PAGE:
The TH Interview: Andy Revkin--Climate in the Obama Age
TH: Does the White House actually have a white roof?
AR: You know, I'll have to look at Google. Well, actually they block out the White House roof on Google. I think it is kind of light, at least it is a white house, that's a good start!
TH: So, give us an overview: what exactly has Obama promised in the way of energy and climate policy? Can you give us the big picture?
AR: Well, the mantra for the moment is that part of the economic recovery will be a "green jobs" program, weatherizing and tightening low-income housing.
Annually we spend several billion dollars a year paying the heating bills of low-income families, but what we haven't been spending a few billion a year doing is insulating the houses of low-income people so those energy costs go down--or changing refrigerators, that kind of thing.
So there's a lot of low-hanging fruit right there. Both for the energy problem and the climate issue. And it can clearly be an economic stimulus to have new businesses spring up that are doing [those jobs], or government programs that are hiring people to do energy audits and insulate buildings.
[Obama] has said he recognizes the need to advance technology. There's this commitment of about fifteen million dollars a year to accelerate the innovation pipeline, meaning from the laboratory through to getting something to market and having efficient devices or better photovoltaic cells, better batteries.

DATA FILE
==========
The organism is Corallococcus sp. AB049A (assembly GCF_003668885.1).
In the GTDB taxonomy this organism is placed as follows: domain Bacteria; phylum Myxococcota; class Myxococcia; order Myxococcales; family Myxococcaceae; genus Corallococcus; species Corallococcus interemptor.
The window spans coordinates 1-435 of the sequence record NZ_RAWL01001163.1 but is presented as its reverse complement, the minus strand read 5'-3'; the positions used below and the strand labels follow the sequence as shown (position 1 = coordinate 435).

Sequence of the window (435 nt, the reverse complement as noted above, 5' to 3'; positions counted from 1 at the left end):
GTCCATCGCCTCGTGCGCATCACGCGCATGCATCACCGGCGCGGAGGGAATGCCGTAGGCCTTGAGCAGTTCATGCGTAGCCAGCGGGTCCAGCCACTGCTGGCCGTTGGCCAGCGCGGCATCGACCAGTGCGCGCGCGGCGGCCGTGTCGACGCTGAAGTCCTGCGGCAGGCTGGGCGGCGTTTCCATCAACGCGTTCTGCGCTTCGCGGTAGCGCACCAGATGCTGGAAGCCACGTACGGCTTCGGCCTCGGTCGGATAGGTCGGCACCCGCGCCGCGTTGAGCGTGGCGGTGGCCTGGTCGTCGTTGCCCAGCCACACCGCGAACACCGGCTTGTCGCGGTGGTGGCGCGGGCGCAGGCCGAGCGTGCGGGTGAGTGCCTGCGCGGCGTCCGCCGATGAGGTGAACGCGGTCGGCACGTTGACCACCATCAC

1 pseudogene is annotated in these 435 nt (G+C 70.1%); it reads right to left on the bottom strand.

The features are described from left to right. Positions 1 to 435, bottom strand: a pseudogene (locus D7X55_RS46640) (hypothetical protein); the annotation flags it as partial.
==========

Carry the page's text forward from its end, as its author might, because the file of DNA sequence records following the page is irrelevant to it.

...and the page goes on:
All those things will have a payoff and they're things we've kind of been just nibbling at--as I've written extensively both in the blog and in the paper for years. We've been completely disinvested in this country from research that advances technology, and he seems to get that idea pretty clearly.
There are criticisms of some of the mantras. During the campaign he and McCain spoke repeatedly about clean coal as if it's just a matter of flipping a switch. That too requires fundamental, large-scale efforts to demonstrate this can even be done. Capturing the carbon dioxide from coal is a whole different ballgame from cleaning up the kind of emissions we've already proved pretty good at. That's the sulfur, the old-fashioned dirty kind of pollution that we're familiar with.
Oh, and by the way, auto efficiency obviously is another realm. And trying to find a model for nuclear that might work. Obviously the one that we have now hasn't worked economically and it hasn't resolved the issue of waste.